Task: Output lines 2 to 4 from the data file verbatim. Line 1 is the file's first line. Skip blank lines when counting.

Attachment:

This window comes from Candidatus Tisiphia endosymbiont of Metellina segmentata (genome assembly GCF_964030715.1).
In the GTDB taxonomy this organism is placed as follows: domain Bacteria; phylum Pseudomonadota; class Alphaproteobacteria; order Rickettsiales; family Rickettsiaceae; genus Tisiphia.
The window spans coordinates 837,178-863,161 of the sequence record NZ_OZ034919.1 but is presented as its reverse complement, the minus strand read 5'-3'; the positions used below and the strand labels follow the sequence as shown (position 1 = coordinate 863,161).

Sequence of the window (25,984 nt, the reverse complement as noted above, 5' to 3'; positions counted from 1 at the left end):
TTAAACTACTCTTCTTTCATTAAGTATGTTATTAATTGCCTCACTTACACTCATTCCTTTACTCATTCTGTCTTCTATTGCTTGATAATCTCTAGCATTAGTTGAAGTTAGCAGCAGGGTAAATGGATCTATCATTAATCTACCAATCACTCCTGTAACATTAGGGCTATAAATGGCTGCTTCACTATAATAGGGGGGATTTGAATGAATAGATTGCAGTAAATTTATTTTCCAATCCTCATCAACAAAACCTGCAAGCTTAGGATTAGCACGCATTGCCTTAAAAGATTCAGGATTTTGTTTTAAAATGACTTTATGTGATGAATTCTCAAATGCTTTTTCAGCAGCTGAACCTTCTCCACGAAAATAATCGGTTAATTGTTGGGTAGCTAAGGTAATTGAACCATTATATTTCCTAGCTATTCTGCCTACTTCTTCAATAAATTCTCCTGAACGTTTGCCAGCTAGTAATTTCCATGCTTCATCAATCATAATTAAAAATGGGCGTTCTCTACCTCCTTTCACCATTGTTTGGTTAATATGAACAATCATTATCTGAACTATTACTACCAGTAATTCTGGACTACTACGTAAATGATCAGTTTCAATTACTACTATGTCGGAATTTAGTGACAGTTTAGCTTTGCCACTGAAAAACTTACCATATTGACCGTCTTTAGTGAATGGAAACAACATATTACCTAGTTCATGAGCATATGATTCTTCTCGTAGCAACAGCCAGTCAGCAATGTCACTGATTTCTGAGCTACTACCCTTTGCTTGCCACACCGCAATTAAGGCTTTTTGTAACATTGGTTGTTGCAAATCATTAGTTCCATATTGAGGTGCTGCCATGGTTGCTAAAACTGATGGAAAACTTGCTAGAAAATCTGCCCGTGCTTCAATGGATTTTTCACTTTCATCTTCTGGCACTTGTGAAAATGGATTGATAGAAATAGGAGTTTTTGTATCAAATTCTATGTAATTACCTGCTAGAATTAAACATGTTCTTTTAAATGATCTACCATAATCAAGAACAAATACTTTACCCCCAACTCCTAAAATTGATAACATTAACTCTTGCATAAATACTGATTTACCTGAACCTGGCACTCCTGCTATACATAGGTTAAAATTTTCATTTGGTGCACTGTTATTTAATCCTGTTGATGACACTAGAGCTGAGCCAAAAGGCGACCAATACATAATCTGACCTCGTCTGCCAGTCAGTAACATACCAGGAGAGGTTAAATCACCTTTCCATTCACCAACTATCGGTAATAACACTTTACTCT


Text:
In the GTDB taxonomy this organism is placed as follows: domain Bacteria; phylum Pseudomonadota; class Alphaproteobacteria; order Rickettsiales; family Rickettsiaceae; genus Tisiphia.
The window spans coordinates 837,178-863,161 of the sequence record NZ_OZ034919.1 but is presented as its reverse complement, the minus strand read 5'-3'; the positions used below and the strand labels follow the sequence as shown (position 1 = coordinate 863,161).

Sequence of the window (25,984 nt, the reverse complement as noted above, 5' to 3'; positions counted from 1 at the left end):